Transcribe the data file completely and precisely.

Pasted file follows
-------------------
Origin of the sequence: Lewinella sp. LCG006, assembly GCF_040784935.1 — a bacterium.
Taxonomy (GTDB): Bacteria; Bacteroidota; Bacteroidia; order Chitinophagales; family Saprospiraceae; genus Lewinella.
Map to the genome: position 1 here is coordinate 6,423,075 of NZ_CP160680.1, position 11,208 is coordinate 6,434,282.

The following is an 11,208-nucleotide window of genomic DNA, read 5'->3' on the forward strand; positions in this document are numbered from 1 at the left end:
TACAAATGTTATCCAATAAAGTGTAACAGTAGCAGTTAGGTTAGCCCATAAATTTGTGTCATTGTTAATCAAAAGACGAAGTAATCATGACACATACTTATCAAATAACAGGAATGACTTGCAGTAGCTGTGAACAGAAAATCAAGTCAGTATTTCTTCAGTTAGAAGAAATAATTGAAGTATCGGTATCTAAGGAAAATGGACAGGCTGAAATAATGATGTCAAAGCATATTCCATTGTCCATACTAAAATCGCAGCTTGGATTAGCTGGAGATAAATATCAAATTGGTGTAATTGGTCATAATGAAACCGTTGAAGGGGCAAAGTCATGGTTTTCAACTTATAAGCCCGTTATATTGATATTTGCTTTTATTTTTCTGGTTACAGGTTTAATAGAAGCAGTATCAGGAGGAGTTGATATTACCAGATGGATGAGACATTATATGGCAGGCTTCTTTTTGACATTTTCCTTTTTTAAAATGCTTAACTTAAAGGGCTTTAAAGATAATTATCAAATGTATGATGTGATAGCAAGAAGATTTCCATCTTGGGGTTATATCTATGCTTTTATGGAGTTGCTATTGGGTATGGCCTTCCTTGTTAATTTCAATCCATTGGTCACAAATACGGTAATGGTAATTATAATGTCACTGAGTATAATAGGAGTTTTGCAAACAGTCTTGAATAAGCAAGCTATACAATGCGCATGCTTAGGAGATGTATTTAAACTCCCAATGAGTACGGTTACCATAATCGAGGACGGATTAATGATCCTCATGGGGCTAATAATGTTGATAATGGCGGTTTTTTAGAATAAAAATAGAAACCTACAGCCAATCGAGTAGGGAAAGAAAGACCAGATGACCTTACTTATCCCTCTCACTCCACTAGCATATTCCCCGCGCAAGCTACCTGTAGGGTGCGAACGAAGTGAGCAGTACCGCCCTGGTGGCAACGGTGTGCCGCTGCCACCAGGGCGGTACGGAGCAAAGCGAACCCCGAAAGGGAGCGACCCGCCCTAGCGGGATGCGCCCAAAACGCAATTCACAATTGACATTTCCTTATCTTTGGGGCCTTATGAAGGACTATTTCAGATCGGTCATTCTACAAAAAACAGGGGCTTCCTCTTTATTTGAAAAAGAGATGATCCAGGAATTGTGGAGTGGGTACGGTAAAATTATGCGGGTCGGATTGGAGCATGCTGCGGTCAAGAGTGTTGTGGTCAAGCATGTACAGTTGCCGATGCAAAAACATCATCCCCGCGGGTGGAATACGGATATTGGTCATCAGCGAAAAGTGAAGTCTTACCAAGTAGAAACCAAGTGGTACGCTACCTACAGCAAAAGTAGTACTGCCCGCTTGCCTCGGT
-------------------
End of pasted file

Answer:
Origin of the sequence: Lewinella sp. LCG006, assembly GCF_040784935.1 — a bacterium.
Taxonomy (GTDB): Bacteria; Bacteroidota; Bacteroidia; order Chitinophagales; family Saprospiraceae; genus Lewinella.
Map to the genome: position 1 here is coordinate 6,423,075 of NZ_CP160680.1, position 11,208 is coordinate 6,434,282.

The following is an 11,208-nucleotide window of genomic DNA, read 5'->3' on the forward strand; positions in this document are numbered from 1 at the left end:
TACAAATGTTATCCAATAAAGTGTAACAGTAGCAGTTAGGTTAGCCCATAAATTTGTGTCATTGTTAATCAAAAGACGAAGTAATCATGACACATACTTATCAAATAACAGGAATGACTTGCAGTAGCTGTGAACAGAAAATCAAGTCAGTATTTCTTCAGTTAGAAGAAATAATTGAAGTATCGGTATCTAAGGAAAATGGACAGGCTGAAATAATGATGTCAAAGCATATTCCATTGTCCATACTAAAATCGCAGCTTGGATTAGCTGGAGATAAATATCAAATTGGTGTAATTGGTCATAATGAAACCGTTGAAGGGGCAAAGTCATGGTTTTCAACTTATAAGCCCGTTATATTGATATTTGCTTTTATTTTTCTGGTTACAGGTTTAATAGAAGCAGTATCAGGAGGAGTTGATATTACCAGATGGATGAGACATTATATGGCAGGCTTCTTTTTGACATTTTCCTTTTTTAAAATGCTTAACTTAAAGGGCTTTAAAGATAATTATCAAATGTATGATGTGATAGCAAGAAGATTTCCATCTTGGGGTTATATCTATGCTTTTATGGAGTTGCTATTGGGTATGGCCTTCCTTGTTAATTTCAATCCATTGGTCACAAATACGGTAATGGTAATTATAATGTCACTGAGTATAATAGGAGTTTTGCAAACAGTCTTGAATAAGCAAGCTATACAATGCGCATGCTTAGGAGATGTATTTAAACTCCCAATGAGTACGGTTACCATAATCGAGGACGGATTAATGATCCTCATGGGGCTAATAATGTTGATAATGGCGGTTTTTTAGAATAAAAATAGAAACCTACAGCCAATCGAGTAGGGAAAGAAAGACCAGATGACCTTACTTATCCCTCTCACTCCACTAGCATATTCCCCGCGCAAGCTACCTGTAGGGTGCGAACGAAGTGAGCAGTACCGCCCTGGTGGCAACGGTGTGCCGCTGCCACCAGGGCGGTACGGAGCAAAGCGAACCCCGAAAGGGAGCGACCCGCCCTAGCGGGATGCGCCCAAAACGCAATTCACAATTGACATTTCCTTATCTTTGGGGCCTTATGAAGGACTATTTCAGATCGGTCATTCTACAAAAAACAGGGGCTTCCTCTTTATTTGAAAAAGAGATGATCCAGGAATTGTGGAGTGGGTACGGTAAAATTATGCGGGTCGGATTGGAGCATGCTGCGGTCAAGAGTGTTGTGGTCAAGCATGTACAGTTGCCGATGCAAAAACATCATCCCCGCGGGTGGAATACGGATATTGGTCATCAGCGAAAAGTGAAGTCTTACCAAGTAGAAACCAAGTGGTACGCTACCTACAGCAAAAGTAGTACTGCCCGCTTGCCTCGGT